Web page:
It is now commonly understood that “Little Green,” one of the most arresting tracks on Joni Mitchell’s classic 1971 album Blue is a work of autobiography. More specifically, it’s about Mitchell, alone and freezing in the middle of winter in downtown Toronto, giving her child up for adoption, a fleeting last wish for her daughter’s happiness that the two will no longer share. Rendered in slightly veiled language, the song nevertheless spins a heartbreaking portrait of intermingled loss and hope, even divorced from its specific subject matter. The crucial thing, though, is that this context was not known at the time of the album’s initial release, and many had assumed it was simply a story song in the vein of many from singers-songwriters of the time such as James Taylor and Carole King. Mitchell herself was also deeply cagey for many years about how much this and other songs were “about her,” fearing both personal and professional consequences of such facts coming to light. It was only through a tabloid journal piece that the subject of “Little Green” came to general knowledge and this came after a career of being characterized by the musical press as “rock’s old lady,” defined more by her relationships with a number of male performers than her own work. Thankfully, both the album and Mitchell’s broader impact have been reassessed to render these notions the sort of sexist nonsense they always were.
Most especially worthy of note is just how far ahead of her time Mitchell was to write songs like this. The kind stark, highly personal songcraft that Mitchell perfected throughout the album was of a piece with earlier movements in poetry (think Plath, Sexton, Lowell), but it had no real analogy in lyrical terms with its contemporaries in the music world. Much of the movement towards stripped-down folk in the late ’60s and early ’70s had either an outward-looking, sociopolitical edge in the vein of Phil Ochs or reached for transcendent generality as in Paul Simon’s best work. Though Blue, as all great art inevitably does, touches on universal feelings, it reaches them through an individualistic filter. In other words, it’s a record about the experience of being Joni Mitchell at that particular point in her life and no one else could have written it or performed it authentically. Her earlier hits (“Both Sides Now,” “Big Yellow Taxi,” “Woodstock”) were certainly idiosyncratic in their phrasings and delivery, but they remained malleable, and indeed entered the canon through more popular covers by larger or more conventional performers.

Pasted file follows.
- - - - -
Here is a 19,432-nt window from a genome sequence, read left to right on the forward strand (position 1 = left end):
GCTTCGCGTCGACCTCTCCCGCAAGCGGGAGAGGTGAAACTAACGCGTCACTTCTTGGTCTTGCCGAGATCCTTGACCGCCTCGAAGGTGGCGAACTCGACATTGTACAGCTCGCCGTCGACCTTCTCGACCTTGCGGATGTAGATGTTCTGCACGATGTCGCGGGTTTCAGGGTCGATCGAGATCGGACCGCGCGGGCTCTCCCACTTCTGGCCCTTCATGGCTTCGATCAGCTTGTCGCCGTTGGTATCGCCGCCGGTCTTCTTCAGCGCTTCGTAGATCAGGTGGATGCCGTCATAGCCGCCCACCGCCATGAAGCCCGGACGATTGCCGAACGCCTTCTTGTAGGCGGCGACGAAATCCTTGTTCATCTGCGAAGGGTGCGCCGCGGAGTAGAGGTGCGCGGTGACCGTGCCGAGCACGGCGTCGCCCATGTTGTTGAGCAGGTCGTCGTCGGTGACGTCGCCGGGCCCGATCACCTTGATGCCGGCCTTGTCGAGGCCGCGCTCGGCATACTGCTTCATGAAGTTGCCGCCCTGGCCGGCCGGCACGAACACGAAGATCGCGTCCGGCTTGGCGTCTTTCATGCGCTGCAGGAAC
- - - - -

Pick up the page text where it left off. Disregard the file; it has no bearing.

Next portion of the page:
Even Mitchell herself rapidly retreated from the bone-deep intimacy of Blue, with her follow-up records spinning more Dylan-esque word puzzles and running her folk sensibilities through cracked jazz textures. Sonically, too, the album is distinctly chillier than its contemporaries (perhaps with the exception of the upbeat travelogue of “Carey”), with the piano and dulcimer accents glinting like frozen water against the last call barroom ambiance of Mitchell’s lonely vocals. Goodwill to all men, this was not, even twisting the “Jingle Bells” melody into a declaration of isolation on “River.” It is in this intense specificity that Blue finds its greatest echoes through musical time. It is nigh-impossible to imagine acclaimed albums from the past couple of years such as Sun Kil Moon’s Benji or Sufjan Stevens’s Carrie and Lowell existing without Mitchell making the musical world safe for intense personal disclosure. More specifically, though, Mitchell’s album battered a door down for female perspectives outside of traditional pop love songs within a spectrum of broad popular music. This means that Mitchell’s influence goes even further afield than would be typically recognized, to Riot grrrl punk and female-fronted ’90s indie rock to name just a couple of areas. Two, arguably now three, generations of female songwriters owe something of a debt to Mitchell, but each has carried on this legacy in their own way and speaking to the context of their own age. What is anguished reflexivity on Blue becomes streetwise smirk on Liz Phair’s Exile in Guyville/Whip-Smart duology. What is restrained grace with Mitchell becomes unchained howl with Julien Baker’s Sprained Ankle. The outward ripples of Joni Mitchell’s legacy, and in particular the legacy of Blue, then, are much more evocatively explored by looking at the contextual frameworks of both herself and her successors.